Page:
Location on Facebook is Dead. Long Live Location on Facebook!
Facebook’s recent announcement that it is “killing off” Places — the location-based service that was supposed to put LBS darling, foursquare, out of business — has many agencies and marketers asking, “what does this mean for the future of location-based servies?” For me, the biggest takeaway is that Facebook (like Twitter) realized that for most of its members, location is more of a feature than a service. And by encouraging more people to geo-tag updates, pictures and videos, they will actually start to accelerate the collection of data around the 3rd pillar of the “Holy Trinity” of data for marketers i.e. location.
As someone that spent the last 9 plus months writing a book on location-based marketing, I see this as a smart move by Facebook. Unlike LBS players foursquare, Gowalla and SCVNGR, Facebook made zero attempt to make Places fun. Facebook also mailed in its “Deals” service by doing a poor job mimicking group couponing sites like Groupon and Living Social. So rather than continuing to support a service that less than 3% of their member base used in spite of its prominent placement on the mobile site and application, they decided to “transmogrify” location into a feature.
As my co-author, Mike Schneider, noted in a recent post, ” Places, the Facebook feature may be dead, but LOCATION IS VERY MUCH ALIVE AT FACEBOOK.” This refocus should get the 750 million members of Facebook to more actively add location to their updates — with their photos in particular. Adding this additional layer of data explicitly (Facebook already collects a lot of geo-data implicitly based on IP addresses and GPS info but keeps this private) now allows Facebook to offer this richer stream to marketers as they target their marketing and Facebook ads to potential customers.
Where Does Location Fit in the Holy Trinity of Data?
For a long time now, marketers have had access to a plethora of demographic data (age, sex, race) about their current and prospective customers. Over the last 50 years, day-part data (knowing what day/time someone is viewing something) has made targeting even more efficient. This has been particularly effective in the online world because it allows marketers to swap in messages when they know their customers are most likely to act on them (e.g. ads for new movies on Friday afternoons). Now comes location data that now allows marketers to know who, when and where with an ability to act on all three via mobile devices.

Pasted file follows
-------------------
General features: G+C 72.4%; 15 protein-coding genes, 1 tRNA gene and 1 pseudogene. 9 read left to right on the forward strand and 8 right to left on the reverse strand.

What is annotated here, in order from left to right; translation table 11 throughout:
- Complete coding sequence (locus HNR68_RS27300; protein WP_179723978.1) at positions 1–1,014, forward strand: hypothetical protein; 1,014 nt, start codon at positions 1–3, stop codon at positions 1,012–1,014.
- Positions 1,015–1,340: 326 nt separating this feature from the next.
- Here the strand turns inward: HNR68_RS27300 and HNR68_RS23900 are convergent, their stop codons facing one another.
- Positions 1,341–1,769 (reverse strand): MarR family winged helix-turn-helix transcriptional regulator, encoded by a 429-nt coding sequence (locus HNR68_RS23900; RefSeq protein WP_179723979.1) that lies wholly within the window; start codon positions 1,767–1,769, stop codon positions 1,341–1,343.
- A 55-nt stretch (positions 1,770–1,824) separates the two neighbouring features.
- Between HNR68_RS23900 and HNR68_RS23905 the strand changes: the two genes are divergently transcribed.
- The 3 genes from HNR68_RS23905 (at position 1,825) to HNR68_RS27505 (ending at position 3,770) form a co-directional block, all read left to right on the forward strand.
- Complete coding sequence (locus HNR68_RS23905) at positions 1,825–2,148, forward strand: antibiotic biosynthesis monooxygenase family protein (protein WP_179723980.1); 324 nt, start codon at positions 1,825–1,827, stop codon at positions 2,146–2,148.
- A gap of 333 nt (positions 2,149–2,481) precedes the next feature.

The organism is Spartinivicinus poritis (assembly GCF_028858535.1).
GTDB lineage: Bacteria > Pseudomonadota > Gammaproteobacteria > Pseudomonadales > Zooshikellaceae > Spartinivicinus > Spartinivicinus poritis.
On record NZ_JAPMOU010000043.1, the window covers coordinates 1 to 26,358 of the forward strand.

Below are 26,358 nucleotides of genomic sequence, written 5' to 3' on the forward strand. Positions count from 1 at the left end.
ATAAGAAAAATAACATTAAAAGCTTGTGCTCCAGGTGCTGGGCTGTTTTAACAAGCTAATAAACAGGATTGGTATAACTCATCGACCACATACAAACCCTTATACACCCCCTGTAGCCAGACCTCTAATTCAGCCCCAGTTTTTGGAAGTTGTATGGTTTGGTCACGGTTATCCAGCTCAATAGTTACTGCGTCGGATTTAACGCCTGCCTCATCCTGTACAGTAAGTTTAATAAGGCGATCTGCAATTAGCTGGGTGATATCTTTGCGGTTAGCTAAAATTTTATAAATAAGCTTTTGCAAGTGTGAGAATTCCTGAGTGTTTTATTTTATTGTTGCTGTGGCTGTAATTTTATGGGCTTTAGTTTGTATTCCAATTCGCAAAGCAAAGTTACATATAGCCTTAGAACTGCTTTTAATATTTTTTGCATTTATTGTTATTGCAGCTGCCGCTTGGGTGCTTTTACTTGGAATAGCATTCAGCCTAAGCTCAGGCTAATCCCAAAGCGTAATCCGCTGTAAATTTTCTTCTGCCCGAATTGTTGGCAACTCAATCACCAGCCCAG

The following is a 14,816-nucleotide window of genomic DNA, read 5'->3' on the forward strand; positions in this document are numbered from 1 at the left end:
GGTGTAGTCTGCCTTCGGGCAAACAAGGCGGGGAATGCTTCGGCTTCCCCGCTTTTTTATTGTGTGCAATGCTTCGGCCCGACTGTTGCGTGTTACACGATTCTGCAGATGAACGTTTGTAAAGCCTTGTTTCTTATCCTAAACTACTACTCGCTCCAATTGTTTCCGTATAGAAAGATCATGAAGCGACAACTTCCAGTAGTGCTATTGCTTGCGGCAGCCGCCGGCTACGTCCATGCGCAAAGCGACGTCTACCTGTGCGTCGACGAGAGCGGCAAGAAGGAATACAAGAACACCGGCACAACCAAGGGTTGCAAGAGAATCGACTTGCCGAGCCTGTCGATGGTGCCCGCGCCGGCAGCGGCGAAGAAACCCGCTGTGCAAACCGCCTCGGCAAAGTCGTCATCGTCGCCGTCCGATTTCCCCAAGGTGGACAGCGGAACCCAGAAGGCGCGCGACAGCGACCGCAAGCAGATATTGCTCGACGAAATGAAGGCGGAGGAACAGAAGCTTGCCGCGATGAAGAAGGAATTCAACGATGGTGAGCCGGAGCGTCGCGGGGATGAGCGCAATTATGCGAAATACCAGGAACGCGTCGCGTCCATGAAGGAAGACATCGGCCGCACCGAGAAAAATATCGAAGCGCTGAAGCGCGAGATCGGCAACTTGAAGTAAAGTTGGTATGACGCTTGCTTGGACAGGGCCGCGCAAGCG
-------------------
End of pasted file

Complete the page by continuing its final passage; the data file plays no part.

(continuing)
This last third of the “Holy Trinity of Data” is important for a few different reasons:
- It helps businesses target only those customers that they want with the right offer at the right time in the right place.
- Companies can steal business away from competitors “in the moment” as they are deciding where to go for coffee, dinner, a new pair of shoes, etc.
- By mining data, marketers can look at “valleys” in traffic and create campaigns and offers that help drive the right foot traffic during less busy times of the day.
For Facebook, this is critical because unlike the 11 million foursquare users that are dedicated and hyper active, Facebook has hundreds of millions of members, many of which are starting to look like the general non-early-adopter population, will have larger bases of customers from which to collect data. While quantity isn’t always better than quality, in this case, it gives Facebook a definitive advantage because most marketers are interested in scale.
How Will This Impact Dedicated Location-Based Services?
While I don’t think that Facebook’s decision to refocus its location activities will have a dramatic impact on services like foursquare and Gowalla, it will start to simplify which services customers choose for certain activities. Those that are interested in the gamification and richer experiences that foursquare and Gowalla offer will now have one less competing service to check into. And like Facebook’s creation of the de facto social graph for the Web, foursquare has done a great job at developing a robust geo-database that it offers (free) via its open API.
However, because Facebook will now be collecting more location data than ever before, they will continue to undermine foursquare’s leadership position as a geo-data provider. It’s also worth keeping an eye on Google now that they are gaining some traction with Google +. This new direction will make foursquare’s tips, pictures and now “lists” a major differentiator. Foursquare also has a leg up in the fact that they are solely focused on location versus Facebook which has its hands in a few different pies at the moment.
In the end, its the user that wins here because having the ability to geo-tag photos or indicate geo-intent with status updates is a much more natural activity than having to take out one’s phone, open yet another application, find a venue and ultimately check into that location. That doesn’t mean the active check-in isn’t valuable or worthwhile, but rather that companies will need to think longer and harder about what offers, tips or recognition they provide to customers for actively acknowledging their presence in a store (or intent to go to a store).
What do you think? Will you use Facebook’s location feature more now that it’s no longer a service?